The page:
Developers proposing casinos in Amsterdam, Cobleskill, East Greenbush, Rensselaer and Schenectady all submitted applications to the state Gaming Commission’s offices in Schenectady on Monday.
The applications were delivered by the truckload, with some totaling hundreds of boxes. Now that the five Capital Region applications are in, the Gaming Commission’s Facility Location Board will review them and choose a site in the fall.
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In all, 17 applications were submitted, with casinos being proposed in the Capital Region, Catskills/mid-Hudson Valley region and the Southern Tier. Four casino licenses will be awarded to the three regions, with one region receiving two licenses.
“NYS, picks the best site! Mohawk Harbor.” That’s what the former State Theater’s marquee read at the intersection of State Street and Erie Boulevard as vans, trucks and U-Hauls dropped off casino applications from across upstate New York before the 4 p.m. deadline.
John Matarazzo, owner of the marquee, said a downtown organization paid to promote the Schenectady site, but he did not disclose the business. Matarazzo said the message would be displayed until next week.
At the same time, down the street on Erie Boulevard, demolition of a building at the former Alco site next to the Mohawk River is ongoing as the Galesi Group preps the property for its riverfront development.
The Rotterdam-based developer is partnering with Rush Street Gaming of Chicago for a $300 million casino — Rivers Casino at Mohawk Harbor — with apartments, hotels and restaurants. The entire project comes with a $450 million price tag.
Another waterfront casino is being pitched at de Laet’s Landing in the city of Rensselaer. Hard Rock International released details on Monday of its $300 million casino plan, which will include a 100-room hotel and Hard Rock Cafe.
Rensselaer Mayor Dan Dwyer and Capital District Off-Track Betting Corp. President John Signor hand-delivered the Rensselaer casino application, touting the proposal as having one of the most popular names in the gaming industry.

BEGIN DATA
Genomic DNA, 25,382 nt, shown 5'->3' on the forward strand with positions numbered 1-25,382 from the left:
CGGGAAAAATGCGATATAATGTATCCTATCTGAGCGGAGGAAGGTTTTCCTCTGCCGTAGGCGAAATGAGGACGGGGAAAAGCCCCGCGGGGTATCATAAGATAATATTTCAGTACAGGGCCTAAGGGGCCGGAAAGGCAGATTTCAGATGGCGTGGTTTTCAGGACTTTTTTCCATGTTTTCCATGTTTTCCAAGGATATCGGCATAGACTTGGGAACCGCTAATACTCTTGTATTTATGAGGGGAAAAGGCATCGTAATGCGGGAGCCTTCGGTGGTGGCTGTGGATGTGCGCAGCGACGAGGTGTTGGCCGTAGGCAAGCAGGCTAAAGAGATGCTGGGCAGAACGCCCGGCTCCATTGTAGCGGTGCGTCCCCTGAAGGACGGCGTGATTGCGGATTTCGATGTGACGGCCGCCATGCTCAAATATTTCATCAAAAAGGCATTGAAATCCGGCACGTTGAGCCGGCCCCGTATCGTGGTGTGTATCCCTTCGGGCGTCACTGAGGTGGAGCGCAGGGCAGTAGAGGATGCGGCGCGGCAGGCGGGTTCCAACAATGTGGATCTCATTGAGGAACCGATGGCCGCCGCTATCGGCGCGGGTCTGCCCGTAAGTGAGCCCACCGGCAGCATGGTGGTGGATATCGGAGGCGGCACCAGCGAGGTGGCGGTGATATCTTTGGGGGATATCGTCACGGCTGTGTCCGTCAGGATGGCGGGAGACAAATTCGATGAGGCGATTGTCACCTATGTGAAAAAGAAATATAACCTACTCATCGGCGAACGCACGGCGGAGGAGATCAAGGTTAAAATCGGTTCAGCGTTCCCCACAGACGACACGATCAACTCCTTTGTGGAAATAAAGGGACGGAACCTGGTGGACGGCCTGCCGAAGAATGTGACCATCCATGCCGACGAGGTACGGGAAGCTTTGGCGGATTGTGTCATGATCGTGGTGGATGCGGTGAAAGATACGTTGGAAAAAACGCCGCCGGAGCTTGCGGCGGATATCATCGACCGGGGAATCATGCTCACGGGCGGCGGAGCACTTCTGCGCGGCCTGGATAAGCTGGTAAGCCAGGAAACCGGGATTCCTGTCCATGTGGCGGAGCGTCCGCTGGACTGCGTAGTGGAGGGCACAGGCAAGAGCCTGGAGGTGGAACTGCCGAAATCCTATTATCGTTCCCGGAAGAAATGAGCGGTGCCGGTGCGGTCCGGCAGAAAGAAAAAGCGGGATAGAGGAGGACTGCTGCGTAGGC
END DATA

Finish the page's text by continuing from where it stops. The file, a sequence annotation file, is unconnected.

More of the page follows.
Officials from Howe Caverns in Cobleskill drove to the Gaming Commission’s offices in a black van with the Howe Caverns name and logo displayed on the doors. The application’s 17 boxes just fit in the back of the van.
On Monday, it was revealed that Nevada-based Full House Resorts and Michigan developer Michael Malik are partners on the project. Lee Iacocca, engineer of the Ford Mustang and former CEO of Chrysler, is also involved in the project.
Saratoga Casino and Raceway pulled its van alongside Howe Caverns’ Monday afternoon to submit its casino application for East Greenbush, which totaled 35 boxes.
James Featherstonhaugh, minority owner of Saratoga Casino and Raceway, is working with Churchill Downs of Kentucky on plans for a $300 million casino at Thompson Hill, called the Capital View Casino & Resort.
A group opposing that proposal, Save East Greenbush, submitted a binder of petitions with more than 2,000 signatures to the Gaming Commission on Monday.
The binder, which also includes letters of opposition and other public comments from local residents, will be added to the casino application, a Gaming Commission spokesperson said.
Save East Greenbush also filed an Article 78 lawsuit last week against the Town Board and the project’s developers challenging the June 12 vote by the board that approved a resolution of support for a casino.
Saratoga Casino vans also dropped off an application for Featherstonhaugh’s $670 million proposed casino project in Newburgh, Orange County. Rush Street Gaming — East Greenbush’s competitor in the Capital Region — is a partner on the project.
“We are pleased to join Saratoga in developing a world-class casino for Newburgh,” Rush Street CEO Greg Carlin said in a statement. “Our history of community collaboration will ensure that the city of Newburgh, its residents, the surrounding communities and the state of New York realize this great opportunity.”
That means Featherstonhaugh or Rush Street could be awarded two casino licenses. Rush’s plans for a casino in Newburgh will not affect the Schenectady casino project, according to David Buicko, chief operating officer of the Galesi Group.
Despite failing to receive a 60-day extension to finish the application, Clairvest Group Inc. and Great Canadian Gaming Corp. also submitted their casino application on time for a proposed project in Montgomery County.
The group is pitching a $250 million casino on 520 acres in the city of Amsterdam and town of Florida. Plans include a hotel, apartments, golf courses and a farmers market.
A parade will be held today in Amsterdam to highlight local support for the proposal. The event was organized by residents in the city and will start at 5 p.m. in the Tecler School parking lot.
Before the Facility Location Board chooses casino sites in the fall, public presentations of each project will take place in the next month or two. Public hearings will also be held in the three regions before casino licenses are awarded.
The Gaming Commission will unveil more details of the proposed projects in the coming weeks. Executive summaries of each project will be posted online next week, with full applications released later in July.
Reach Gazette reporter Haley Viccaro at 395-3114, [email protected] or @HRViccaro on Twitter.
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